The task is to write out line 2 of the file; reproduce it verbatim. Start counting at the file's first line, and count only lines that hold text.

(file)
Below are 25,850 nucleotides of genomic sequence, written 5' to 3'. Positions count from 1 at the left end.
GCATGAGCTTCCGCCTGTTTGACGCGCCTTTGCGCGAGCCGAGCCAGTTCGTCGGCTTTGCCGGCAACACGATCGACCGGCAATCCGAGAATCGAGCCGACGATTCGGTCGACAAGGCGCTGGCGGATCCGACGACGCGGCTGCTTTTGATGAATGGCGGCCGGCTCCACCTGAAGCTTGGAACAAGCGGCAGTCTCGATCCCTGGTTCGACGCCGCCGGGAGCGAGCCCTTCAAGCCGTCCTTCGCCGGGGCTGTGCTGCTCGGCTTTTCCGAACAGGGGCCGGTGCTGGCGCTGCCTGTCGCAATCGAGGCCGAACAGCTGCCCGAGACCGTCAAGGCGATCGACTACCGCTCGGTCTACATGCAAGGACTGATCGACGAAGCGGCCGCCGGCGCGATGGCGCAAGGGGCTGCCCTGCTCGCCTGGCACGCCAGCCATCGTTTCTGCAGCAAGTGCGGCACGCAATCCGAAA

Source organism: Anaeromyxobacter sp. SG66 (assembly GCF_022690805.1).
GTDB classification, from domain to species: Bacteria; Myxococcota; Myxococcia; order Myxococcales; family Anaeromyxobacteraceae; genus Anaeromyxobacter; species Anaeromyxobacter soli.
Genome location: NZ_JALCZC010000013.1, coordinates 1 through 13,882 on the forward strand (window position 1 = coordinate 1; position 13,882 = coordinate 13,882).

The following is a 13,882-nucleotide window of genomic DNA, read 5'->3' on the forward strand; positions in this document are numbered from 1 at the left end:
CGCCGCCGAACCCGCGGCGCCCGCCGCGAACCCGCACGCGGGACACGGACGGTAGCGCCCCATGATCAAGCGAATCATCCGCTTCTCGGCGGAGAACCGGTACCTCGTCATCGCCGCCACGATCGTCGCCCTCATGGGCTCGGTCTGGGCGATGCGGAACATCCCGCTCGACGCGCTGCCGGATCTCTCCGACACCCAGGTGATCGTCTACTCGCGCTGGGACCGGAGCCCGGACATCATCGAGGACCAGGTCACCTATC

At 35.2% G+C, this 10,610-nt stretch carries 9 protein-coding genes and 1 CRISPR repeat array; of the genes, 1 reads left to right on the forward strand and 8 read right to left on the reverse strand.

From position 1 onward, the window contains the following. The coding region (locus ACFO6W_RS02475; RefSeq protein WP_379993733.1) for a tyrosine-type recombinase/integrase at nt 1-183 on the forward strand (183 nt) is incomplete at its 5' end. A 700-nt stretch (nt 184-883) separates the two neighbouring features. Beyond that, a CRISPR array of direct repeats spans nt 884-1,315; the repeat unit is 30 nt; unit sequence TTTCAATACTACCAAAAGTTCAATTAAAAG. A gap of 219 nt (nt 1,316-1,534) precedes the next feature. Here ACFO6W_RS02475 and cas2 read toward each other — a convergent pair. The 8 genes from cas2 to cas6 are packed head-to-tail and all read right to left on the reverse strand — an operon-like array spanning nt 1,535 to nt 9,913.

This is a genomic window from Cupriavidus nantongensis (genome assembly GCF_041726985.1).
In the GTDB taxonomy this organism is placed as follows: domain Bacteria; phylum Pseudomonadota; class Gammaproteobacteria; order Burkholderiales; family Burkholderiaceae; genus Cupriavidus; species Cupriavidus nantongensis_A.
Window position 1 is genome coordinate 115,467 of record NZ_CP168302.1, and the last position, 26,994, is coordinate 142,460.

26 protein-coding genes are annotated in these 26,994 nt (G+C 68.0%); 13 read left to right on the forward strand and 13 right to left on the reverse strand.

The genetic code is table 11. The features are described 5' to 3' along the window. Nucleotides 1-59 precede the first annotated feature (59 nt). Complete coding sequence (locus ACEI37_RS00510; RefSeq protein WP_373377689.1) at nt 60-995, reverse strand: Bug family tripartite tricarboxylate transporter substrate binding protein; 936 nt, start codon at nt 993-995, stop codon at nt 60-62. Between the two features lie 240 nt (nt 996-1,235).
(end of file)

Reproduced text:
GCATGAGCTTCCGCCTGTTTGACGCGCCTTTGCGCGAGCCGAGCCAGTTCGTCGGCTTTGCCGGCAACACGATCGACCGGCAATCCGAGAATCGAGCCGACGATTCGGTCGACAAGGCGCTGGCGGATCCGACGACGCGGCTGCTTTTGATGAATGGCGGCCGGCTCCACCTGAAGCTTGGAACAAGCGGCAGTCTCGATCCCTGGTTCGACGCCGCCGGGAGCGAGCCCTTCAAGCCGTCCTTCGCCGGGGCTGTGCTGCTCGGCTTTTCCGAACAGGGGCCGGTGCTGGCGCTGCCTGTCGCAATCGAGGCCGAACAGCTGCCCGAGACCGTCAAGGCGATCGACTACCGCTCGGTCTACATGCAAGGACTGATCGACGAAGCGGCCGCCGGCGCGATGGCGCAAGGGGCTGCCCTGCTCGCCTGGCACGCCAGCCATCGTTTCTGCAGCAAGTGCGGCACGCAATCCGAAA